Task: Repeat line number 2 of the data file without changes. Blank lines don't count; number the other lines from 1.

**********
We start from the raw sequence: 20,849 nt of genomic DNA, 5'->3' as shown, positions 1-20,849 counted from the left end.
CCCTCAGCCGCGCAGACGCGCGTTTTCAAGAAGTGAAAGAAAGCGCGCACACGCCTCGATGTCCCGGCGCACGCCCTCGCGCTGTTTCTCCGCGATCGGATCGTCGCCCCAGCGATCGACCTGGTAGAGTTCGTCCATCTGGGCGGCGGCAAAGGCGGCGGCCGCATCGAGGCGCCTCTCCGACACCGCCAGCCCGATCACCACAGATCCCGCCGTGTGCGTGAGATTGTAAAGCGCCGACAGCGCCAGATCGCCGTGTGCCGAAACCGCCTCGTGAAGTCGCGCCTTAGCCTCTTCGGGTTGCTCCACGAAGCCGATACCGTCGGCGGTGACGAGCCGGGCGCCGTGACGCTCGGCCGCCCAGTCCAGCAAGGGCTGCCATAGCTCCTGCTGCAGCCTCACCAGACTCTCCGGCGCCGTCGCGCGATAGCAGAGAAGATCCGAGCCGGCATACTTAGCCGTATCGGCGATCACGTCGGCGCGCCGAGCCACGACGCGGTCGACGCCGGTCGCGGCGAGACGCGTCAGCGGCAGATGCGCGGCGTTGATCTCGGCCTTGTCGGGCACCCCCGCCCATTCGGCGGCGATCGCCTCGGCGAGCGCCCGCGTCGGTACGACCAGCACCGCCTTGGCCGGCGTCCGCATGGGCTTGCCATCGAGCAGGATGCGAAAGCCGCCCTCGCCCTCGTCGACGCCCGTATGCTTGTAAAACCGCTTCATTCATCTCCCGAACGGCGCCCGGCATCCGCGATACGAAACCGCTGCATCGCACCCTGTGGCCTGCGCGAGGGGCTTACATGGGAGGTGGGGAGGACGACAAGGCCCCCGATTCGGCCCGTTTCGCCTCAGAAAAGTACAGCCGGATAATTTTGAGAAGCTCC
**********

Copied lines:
CCCTCAGCCGCGCAGACGCGCGTTTTCAAGAAGTGAAAGAAAGCGCGCACACGCCTCGATGTCCCGGCGCACGCCCTCGCGCTGTTTCTCCGCGATCGGATCGTCGCCCCAGCGATCGACCTGGTAGAGTTCGTCCATCTGGGCGGCGGCAAAGGCGGCGGCCGCATCGAGGCGCCTCTCCGACACCGCCAGCCCGATCACCACAGATCCCGCCGTGTGCGTGAGATTGTAAAGCGCCGACAGCGCCAGATCGCCGTGTGCCGAAACCGCCTCGTGAAGTCGCGCCTTAGCCTCTTCGGGTTGCTCCACGAAGCCGATACCGTCGGCGGTGACGAGCCGGGCGCCGTGACGCTCGGCCGCCCAGTCCAGCAAGGGCTGCCATAGCTCCTGCTGCAGCCTCACCAGACTCTCCGGCGCCGTCGCGCGATAGCAGAGAAGATCCGAGCCGGCATACTTAGCCGTATCGGCGATCACGTCGGCGCGCCGAGCCACGACGCGGTCGACGCCGGTCGCGGCGAGACGCGTCAGCGGCAGATGCGCGGCGTTGATCTCGGCCTTGTCGGGCACCCCCGCCCATTCGGCGGCGATCGCCTCGGCGAGCGCCCGCGTCGGTACGACCAGCACCGCCTTGGCCGGCGTCCGCATGGGCTTGCCATCGAGCAGGATGCGAAAGCCGCCCTCGCCCTCGTCGACGCCCGTATGCTTGTAAAACCGCTTCATTCATCTCCCGAACGGCGCCCGGCATCCGCGATACGAAACCGCTGCATCGCACCCTGTGGCCTGCGCGAGGGGCTTACATGGGAGGTGGGGAGGACGACAAGGCCCCCGATTCGGCCCGTTTCGCCTCAGAAAAGTACAGCCGGATAATTTTGAGAAGCTCC